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Let $M$ and $N$ be smooth manifolds. There is a description of the strong Whitney topology on $\mathcal{C}^{\infty}(M,N)$ in terms of partial derivative in charts (using locally finite sets of charts in the domain and the codomain) and there is a description coming from the strong topology on $\mathcal{C}(M, J^\infty(M,N))$.

However, if $N=\mathbb{R}$ I think there must be an easier description of the topology of $\mathcal{C}^{\infty}(M,\mathbb{R})$ without using charts or jets, but just vector fields instead.

Does anyone know if such a description appears anywhere in the literature?

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  • $\begingroup$ Any reason to prefer vector fields to jets? $\endgroup$ – Igor Khavkine Jun 20 '15 at 16:56
  • $\begingroup$ @Kathrin Is "Differential Topology" by M. Hirsch useful for your question? $\endgroup$ – Ali Taghavi Jun 20 '15 at 17:51
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    $\begingroup$ @IgorKhavkine I'm just more used to them. $\endgroup$ – Kathrin L. Jun 21 '15 at 12:31
  • $\begingroup$ @AliTaghavi I know Hirsch's book, but it did not answer me this question. $\endgroup$ – Kathrin L. Jun 21 '15 at 12:31
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A basis of open neighborhoods of $f$ is given as follows:

  • For any choice of finitely many vector fields $X_1,\dots,X_k \in \mathfrak X(M)$ and any function $h\in C^\infty(M)$ let $U_{X_1,\dots,X_k}(f) = \{g\in c^\infty(M,\mathbb R): |X_1X_2\dots X_k(g-f)|<1, |h(f-g)|<1\}$.

This describes the Whitney topology: If you go out to infinity, you can control finitely many derivatives better and better: this is the projective limit of all the Whitney $C^k$-topologies.

There is the finer Whitney topology: If you go out to infinity on $M$, you can control more and more derivatives better and better. To describe this you need families of countably many vector fields such that on each compact set only finitely many are nonzero, and repeat the above description.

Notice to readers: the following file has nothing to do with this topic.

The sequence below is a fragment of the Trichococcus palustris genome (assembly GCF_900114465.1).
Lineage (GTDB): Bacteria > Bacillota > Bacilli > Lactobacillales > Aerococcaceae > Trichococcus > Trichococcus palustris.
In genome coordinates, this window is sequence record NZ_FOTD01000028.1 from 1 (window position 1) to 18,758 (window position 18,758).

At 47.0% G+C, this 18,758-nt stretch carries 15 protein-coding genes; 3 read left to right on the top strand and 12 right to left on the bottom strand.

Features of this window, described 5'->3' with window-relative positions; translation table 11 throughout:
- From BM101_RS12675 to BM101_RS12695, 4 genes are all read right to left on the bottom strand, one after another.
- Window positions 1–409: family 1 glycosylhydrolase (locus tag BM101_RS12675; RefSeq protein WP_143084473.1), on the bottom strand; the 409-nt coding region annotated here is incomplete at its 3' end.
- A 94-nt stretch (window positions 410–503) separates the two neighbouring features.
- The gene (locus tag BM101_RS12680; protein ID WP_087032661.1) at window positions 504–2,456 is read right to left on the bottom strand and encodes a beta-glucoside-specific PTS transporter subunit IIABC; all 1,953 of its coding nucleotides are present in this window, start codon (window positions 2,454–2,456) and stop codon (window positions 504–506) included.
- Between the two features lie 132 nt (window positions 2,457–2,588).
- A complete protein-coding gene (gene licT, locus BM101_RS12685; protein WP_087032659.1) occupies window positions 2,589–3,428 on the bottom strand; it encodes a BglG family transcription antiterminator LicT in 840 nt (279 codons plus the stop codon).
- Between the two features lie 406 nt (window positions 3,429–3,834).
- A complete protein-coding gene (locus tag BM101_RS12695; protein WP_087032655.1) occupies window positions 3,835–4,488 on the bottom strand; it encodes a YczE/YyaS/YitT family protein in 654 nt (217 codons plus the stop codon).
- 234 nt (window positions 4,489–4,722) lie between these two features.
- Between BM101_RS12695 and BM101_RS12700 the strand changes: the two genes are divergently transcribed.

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  • $\begingroup$ Thank you. Does this this appear anywhere in the literature, ideally with a proof of the equivalence to one of the common descriptions in terms of charts or jets? $\endgroup$ – Kathrin L. Jun 20 '15 at 12:06
  • $\begingroup$ Not that I know. But the proof is straightforward: Use appropriately nested compact exhaustions of $M$ and partitions of unity to connect with the description using charts. $\endgroup$ – Peter Michor Jun 20 '15 at 13:07
  • $\begingroup$ I'm a bit confused. Your neighborhoods seem not to control the $C^0$-behaviour. Consider the set of functions with values $\epsilon$-close to $f$. This should be a neighborhood of $f$ in the Whitney topology, which is not open in the topology you suggest. $\endgroup$ – Kathrin L. Jun 20 '15 at 15:18
  • $\begingroup$ You are right. Use also any function to remedy this. $\endgroup$ – Peter Michor Jun 20 '15 at 15:37
  • $\begingroup$ Could you please elaborate a bit on the proof of the equivalence? I managed to show that the Whitney topology is finer than the one you suggested in your answer, but was not able to prove the converse. I try to use the definition with charts. $\endgroup$ – Kathrin L. Jun 25 '15 at 10:53

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